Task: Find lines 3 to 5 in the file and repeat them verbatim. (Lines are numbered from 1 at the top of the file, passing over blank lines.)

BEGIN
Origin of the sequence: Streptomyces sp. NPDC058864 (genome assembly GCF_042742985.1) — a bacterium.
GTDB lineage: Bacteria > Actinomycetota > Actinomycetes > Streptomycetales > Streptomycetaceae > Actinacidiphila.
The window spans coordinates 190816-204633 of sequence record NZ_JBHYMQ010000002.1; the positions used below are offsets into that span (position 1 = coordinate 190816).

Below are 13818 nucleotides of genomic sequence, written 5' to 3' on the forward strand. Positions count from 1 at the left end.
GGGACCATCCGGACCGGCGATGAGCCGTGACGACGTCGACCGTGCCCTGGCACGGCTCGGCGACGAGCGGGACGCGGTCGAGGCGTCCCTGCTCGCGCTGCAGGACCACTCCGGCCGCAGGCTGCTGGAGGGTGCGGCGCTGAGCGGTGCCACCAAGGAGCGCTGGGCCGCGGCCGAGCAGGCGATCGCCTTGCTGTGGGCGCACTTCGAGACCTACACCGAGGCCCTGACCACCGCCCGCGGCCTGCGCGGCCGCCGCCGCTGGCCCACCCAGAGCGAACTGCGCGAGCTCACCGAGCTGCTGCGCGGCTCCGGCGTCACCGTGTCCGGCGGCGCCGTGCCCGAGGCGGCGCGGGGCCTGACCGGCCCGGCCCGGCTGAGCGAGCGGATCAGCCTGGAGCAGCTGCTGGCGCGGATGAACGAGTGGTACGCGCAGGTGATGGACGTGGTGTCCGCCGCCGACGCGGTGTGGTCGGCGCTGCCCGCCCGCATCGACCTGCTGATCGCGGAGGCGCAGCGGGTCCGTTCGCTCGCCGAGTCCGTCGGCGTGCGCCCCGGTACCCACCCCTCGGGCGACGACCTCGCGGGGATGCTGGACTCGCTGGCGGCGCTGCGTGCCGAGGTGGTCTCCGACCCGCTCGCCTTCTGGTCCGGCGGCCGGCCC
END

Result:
The window spans coordinates 190816-204633 of sequence record NZ_JBHYMQ010000002.1; the positions used below are offsets into that span (position 1 = coordinate 190816).

Below are 13818 nucleotides of genomic sequence, written 5' to 3' on the forward strand. Positions count from 1 at the left end.
GGGACCATCCGGACCGGCGATGAGCCGTGACGACGTCGACCGTGCCCTGGCACGGCTCGGCGACGAGCGGGACGCGGTCGAGGCGTCCCTGCTCGCGCTGCAGGACCACTCCGGCCGCAGGCTGCTGGAGGGTGCGGCGCTGAGCGGTGCCACCAAGGAGCGCTGGGCCGCGGCCGAGCAGGCGATCGCCTTGCTGTGGGCGCACTTCGAGACCTACACCGAGGCCCTGACCACCGCCCGCGGCCTGCGCGGCCGCCGCCGCTGGCCCACCCAGAGCGAACTGCGCGAGCTCACCGAGCTGCTGCGCGGCTCCGGCGTCACCGTGTCCGGCGGCGCCGTGCCCGAGGCGGCGCGGGGCCTGACCGGCCCGGCCCGGCTGAGCGAGCGGATCAGCCTGGAGCAGCTGCTGGCGCGGATGAACGAGTGGTACGCGCAGGTGATGGACGTGGTGTCCGCCGCCGACGCGGTGTGGTCGGCGCTGCCCGCCCGCATCGACCTGCTGATCGCGGAGGCGCAGCGGGTCCGTTCGCTCGCCGAGTCCGTCGGCGTGCGCCCCGGTACCCACCCCTCGGGCGACGACCTCGCGGGGATGCTGGACTCGCTGGCGGCGCTGCGTGCCGAGGTGGTCTCCGACCCGCTCGCCTTCTGGTCCGGCGGCCGGCCC